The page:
I write this as the sun is rising on Capitol Hill. It’s a brisk Friday morning, the first day of December. Senators should already have flown home for their five-day weekends. But Elizabeth MacDonough and Tom Barthold have made that impossible. Elizabeth is the Senate Parliamentarian, the unelected but respected referee who rules on what is in and out of bounds of Senate rules. Tom, with a Harvard Ph.D. and 30 years of Capitol Hill experience, is the well-liked chief of staff of the Joint Committee on Taxation, which scores tax bills on their budget impact. Congress should provide them both with striped shirts and whistles (and now maybe Kevlar vests).
Senators are flummoxed because Elizabeth won’t let them insert tax triggers into the special-procedure reconciliation bill. Triggers would have appeased Senators Bob Corker of Tennessee and Jeff Flake of Arizona who have promised not to vote for a bill if reputable sources estimate the legislation would increase the deficit. You can’t get a source more reputable than Barthold and his colleagues at the JCT. And now they’re saying—even when they include dynamic effects that Republicans have sought for over two decades—that H.R.1, the Tax Cuts and Jobs Act, reduces taxes too much and boosts the economy too little.
If I remember my Catholic school catechism correctly—and I proudly report I was an A student in this course—limbo is a place (not to be confused with purgatory) between Heaven and Hell. It is where unbaptized babies are sent because they still have original sin. Technically, they should go to Hell for that. But since they are innocents, they are granted an exception to the general rule.
Senators now are in legislative Limbo. Heaven is passing the bill. Hell is failure. Many of the senators seem so innocent. They have that proverbial deer-in-the-headlights look. They didn’t know the trigger was out of bounds. Nobody told them they easily could be overpromising revenue-neutrality by $1 trillion.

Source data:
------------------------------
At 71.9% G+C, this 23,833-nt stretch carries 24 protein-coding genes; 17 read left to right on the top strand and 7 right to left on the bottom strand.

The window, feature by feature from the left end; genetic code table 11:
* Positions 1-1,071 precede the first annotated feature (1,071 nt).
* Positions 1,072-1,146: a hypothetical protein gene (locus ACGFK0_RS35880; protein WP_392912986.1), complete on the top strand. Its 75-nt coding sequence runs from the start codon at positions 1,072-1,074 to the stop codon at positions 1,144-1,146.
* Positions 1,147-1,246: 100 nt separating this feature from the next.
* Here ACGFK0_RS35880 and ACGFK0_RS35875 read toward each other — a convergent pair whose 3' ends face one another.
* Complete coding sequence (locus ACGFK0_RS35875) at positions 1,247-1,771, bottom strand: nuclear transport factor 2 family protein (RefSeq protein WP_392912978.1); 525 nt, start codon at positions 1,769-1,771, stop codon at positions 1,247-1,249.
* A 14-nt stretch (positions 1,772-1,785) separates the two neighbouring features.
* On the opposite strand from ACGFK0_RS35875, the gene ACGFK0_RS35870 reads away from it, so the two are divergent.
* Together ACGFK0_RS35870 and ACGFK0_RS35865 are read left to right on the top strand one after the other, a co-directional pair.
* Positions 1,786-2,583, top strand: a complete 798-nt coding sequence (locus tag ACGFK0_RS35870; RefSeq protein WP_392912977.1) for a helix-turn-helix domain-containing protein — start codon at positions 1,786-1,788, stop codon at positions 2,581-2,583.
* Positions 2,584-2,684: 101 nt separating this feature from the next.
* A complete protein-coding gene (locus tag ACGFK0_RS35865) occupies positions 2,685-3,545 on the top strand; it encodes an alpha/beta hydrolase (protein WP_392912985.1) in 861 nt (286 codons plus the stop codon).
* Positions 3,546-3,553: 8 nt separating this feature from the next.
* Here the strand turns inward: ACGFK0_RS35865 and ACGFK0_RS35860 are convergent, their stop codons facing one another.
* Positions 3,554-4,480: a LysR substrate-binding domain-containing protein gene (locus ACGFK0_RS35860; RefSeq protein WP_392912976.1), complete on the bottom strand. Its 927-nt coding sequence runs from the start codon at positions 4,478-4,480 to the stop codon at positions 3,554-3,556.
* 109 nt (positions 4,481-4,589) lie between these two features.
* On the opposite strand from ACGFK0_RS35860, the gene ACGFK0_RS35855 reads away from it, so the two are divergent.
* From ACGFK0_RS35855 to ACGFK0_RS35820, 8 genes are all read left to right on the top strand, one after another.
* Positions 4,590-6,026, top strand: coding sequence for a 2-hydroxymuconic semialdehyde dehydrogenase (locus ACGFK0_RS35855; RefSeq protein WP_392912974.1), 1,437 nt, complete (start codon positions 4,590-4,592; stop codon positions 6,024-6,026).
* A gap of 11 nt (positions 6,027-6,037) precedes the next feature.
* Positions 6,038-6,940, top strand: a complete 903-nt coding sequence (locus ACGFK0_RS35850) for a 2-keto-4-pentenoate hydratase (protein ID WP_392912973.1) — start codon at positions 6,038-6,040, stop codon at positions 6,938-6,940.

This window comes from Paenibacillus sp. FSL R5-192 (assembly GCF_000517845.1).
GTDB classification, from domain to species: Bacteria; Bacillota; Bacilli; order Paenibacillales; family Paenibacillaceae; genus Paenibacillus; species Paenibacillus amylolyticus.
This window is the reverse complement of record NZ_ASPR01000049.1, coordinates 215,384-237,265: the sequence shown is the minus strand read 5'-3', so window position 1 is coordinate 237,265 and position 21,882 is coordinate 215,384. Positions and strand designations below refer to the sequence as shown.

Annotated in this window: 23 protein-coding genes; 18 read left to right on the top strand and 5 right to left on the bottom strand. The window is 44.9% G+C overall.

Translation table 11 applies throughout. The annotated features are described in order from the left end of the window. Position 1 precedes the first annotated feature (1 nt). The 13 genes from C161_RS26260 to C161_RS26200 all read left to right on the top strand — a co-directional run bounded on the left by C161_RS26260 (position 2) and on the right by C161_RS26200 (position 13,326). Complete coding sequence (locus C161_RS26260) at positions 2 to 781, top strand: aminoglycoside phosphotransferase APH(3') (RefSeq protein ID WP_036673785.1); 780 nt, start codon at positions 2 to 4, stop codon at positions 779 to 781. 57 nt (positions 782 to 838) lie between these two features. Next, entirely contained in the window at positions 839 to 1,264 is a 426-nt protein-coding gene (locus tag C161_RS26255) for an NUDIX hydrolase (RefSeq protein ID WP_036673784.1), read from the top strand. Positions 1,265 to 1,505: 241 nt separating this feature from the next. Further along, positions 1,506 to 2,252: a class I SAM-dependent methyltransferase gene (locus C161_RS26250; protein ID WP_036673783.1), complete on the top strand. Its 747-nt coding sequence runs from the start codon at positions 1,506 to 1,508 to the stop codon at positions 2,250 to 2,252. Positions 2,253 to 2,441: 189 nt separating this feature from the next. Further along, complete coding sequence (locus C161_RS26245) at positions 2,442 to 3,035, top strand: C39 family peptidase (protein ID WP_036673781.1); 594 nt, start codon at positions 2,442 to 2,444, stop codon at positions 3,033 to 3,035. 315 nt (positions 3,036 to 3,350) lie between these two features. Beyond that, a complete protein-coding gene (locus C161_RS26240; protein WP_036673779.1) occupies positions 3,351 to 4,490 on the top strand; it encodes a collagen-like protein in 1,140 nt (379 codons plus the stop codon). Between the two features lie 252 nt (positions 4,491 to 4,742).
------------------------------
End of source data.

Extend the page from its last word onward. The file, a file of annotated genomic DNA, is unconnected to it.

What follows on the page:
So now the all the majority leader’s horses and all of his men are trying to put this Humpty-Dumpty bill back together again. They say they might have it fixed by the time sun reaches its highest point on this December day. That would be a feat worthy of the record books. Please remember it’s not just deal making. It’s deal-making where every offer and counteroffer must be scored by the number-crunching JCT staff who are already numb with exhaustion. And, by the way, they are not allowed to make mistakes.
The challenges are formidable. Senate Republicans need $350-$500 billion to appease Corker and Flake on their deficit concerns (Why so “little”? It is, after all, a $1 trillion tax cut). They must find something like $200 billion to retain deductibility of at least $10,000 of property tax to appease Sen Collins, R-Maine, and the House of Representatives. They need more money for passthrough businesses that Sen. Ron Johnson, R-Wis., insists are being short-changed. And perhaps another $200 billion more to appease Sens. Marco Rubio, R-Fla. and Mike Lee, R-Utah, who want more tax relief for the middle class in the form of an expanded child credit.
I’m glad I’m not on that staff any more. Sleep deprivation is torture that was commonly used by the Soviets. We’ll have to wait and see--for how long nobody knows--for major changes, of what kind nobody knows. It seems like the process is a little rushed. Senators themselves admit they don’t understand what’s happening. We the people who pay the bills haven’t a clue. Maybe we should have had a hearing.
This blog—and so much more—is dedicated to my former editor and CEO at Tax Analysts Chris Bergin, who sadly has passed away. Chris, we are still fighting the good fight.